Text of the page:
Combining the sorcery of The Night Circus with the malefic suspense of A Secret History, Thorn Jack is a spectacular, modern retelling of the ancient Scottish ballad, Tam Lin—a beguiling fusion of love, fantasy, and myth that echoes the imaginative artistry of the works of Neil Gaiman, Cassandra Clare, and Melissa Marr.
I wasn’t sure what to expect from this book, but I was intrigued enough when I saw the cover and read the blurb to pick it up at the library along with the next book in the series. I’ve read my share of books about vampires, angels and demons among other things, though not recently, so it was a nice change to get drawn into that world again. I guess technically this is considered Young Adult, as its main characters are all in first year college, however, that didn’t stop me from enjoying it. In some ways, this book calls to mind Twilight (thankfully much better than wimpy Bella and Edward) and Harry Potter (these kids don’t have magical abilities) but it has unique characteristics that make it different.
Serafina (Finn) Sullivan and her father have moved to his home town of Fair Hollow, NY after the suicide death of her older sister Lily Rose. Her mother had passed away several years prior to that, so she and her father are doing their best to move on with life. He has a new teaching position at St. John University, but Finn has enrolled in Hallowheart college to give them some separation. Finn is quickly befriended by Christie (a guy who lives close by with a large family that is really never mentioned again) and Sylvie, and the three of them form a solid trio against the weirdness they encounter.
There are a lot of mysterious goings on in the town, which is filled with abandoned mansions; Ms Harbour does a wonderful job of evoking the surreal unearthliness of the town and its inhabitants. One of the most compelling guys Finn meets is Jack Fata, a member of the wealthiest family in town – they’re known for throwing lavish otherworldy parties as well as being fabulously gorgeous and slightly malevolent. Jack is characterized as the bad boy who is interested in Finn, but there’s just something very strange about him that she can’t figure out. What is he exactly…vampire? demon? fae prince?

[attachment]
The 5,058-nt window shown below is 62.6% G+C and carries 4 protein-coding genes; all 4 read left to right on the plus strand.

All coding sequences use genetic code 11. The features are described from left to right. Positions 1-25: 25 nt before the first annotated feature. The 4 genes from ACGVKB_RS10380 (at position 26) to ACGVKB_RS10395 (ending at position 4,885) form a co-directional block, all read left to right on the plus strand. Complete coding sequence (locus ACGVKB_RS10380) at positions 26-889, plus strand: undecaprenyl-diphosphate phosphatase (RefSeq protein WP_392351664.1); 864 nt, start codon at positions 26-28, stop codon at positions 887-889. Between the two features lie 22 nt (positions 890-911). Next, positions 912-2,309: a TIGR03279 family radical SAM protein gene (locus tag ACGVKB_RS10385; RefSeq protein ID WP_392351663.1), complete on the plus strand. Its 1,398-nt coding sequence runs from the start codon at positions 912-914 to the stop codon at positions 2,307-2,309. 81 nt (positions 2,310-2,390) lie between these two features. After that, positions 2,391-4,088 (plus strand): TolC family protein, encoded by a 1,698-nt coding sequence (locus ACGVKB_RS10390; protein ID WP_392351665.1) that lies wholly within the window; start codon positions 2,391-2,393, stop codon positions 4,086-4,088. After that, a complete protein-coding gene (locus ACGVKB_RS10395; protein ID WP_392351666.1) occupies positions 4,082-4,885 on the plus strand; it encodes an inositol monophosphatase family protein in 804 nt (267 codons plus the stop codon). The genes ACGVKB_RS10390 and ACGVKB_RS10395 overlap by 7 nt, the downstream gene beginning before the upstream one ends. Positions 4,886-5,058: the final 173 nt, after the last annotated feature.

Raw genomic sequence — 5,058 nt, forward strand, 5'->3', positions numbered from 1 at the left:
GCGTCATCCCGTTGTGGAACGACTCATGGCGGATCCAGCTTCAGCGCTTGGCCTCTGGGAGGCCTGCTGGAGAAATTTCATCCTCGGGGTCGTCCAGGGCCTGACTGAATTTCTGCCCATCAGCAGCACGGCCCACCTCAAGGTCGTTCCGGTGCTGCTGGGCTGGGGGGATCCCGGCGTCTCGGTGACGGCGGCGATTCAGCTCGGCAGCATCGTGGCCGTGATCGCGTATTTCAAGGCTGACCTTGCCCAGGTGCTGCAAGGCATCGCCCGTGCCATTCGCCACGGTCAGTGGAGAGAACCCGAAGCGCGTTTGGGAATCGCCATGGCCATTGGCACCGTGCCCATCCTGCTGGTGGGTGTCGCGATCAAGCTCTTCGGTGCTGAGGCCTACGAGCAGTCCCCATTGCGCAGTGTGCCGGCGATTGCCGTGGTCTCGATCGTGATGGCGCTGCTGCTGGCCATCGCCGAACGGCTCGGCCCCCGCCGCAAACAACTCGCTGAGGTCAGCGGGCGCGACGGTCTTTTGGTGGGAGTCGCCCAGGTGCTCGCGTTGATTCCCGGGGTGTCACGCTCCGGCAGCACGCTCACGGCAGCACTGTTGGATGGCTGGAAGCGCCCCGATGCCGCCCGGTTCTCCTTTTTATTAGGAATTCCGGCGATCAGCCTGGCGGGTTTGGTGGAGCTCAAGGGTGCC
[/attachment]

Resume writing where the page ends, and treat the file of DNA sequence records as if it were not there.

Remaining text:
It’s hard to describe much more without giving it all away! There are some minor nits to pick with it in that these characters all seemed to be more suited to high school than college, and the parents seem to be rather absent from the picture. There are several references to the scent that Jack brings with him whenever he enters the room, which seemed redundant after the first couple of mentions. The story unfolds over a short time leading up to Halloween, so the romance aspect seems really rushed, more like puppy love than anything lasting. I’m not familiar with the ballad on which this is based, so I can’t say if it’s good in that regard. Still and all, there’s enough twists and turns to keep a reader guessing, and while some things could use polishing (this is Ms Harbour’s first book published), I was entertained and am ready to dive into book two!
Note: there is a typo in the edition of the book I read which makes for some confusion. This is the author’s observation on that: There was a character named Jane Ivy, whose name was changed at the last minute to Jane Emory. Unfortunately, whoever did the corrections at the publisher simply autocorrected ‘ivy’ to ‘Emory’. The paperback version of Thorn Jack and any ebook versions will be corrected. There are several references to Emory covered items, which made no sense until I discovered the reason. You’d think a publishing company would know better than to use auto correct in that manner!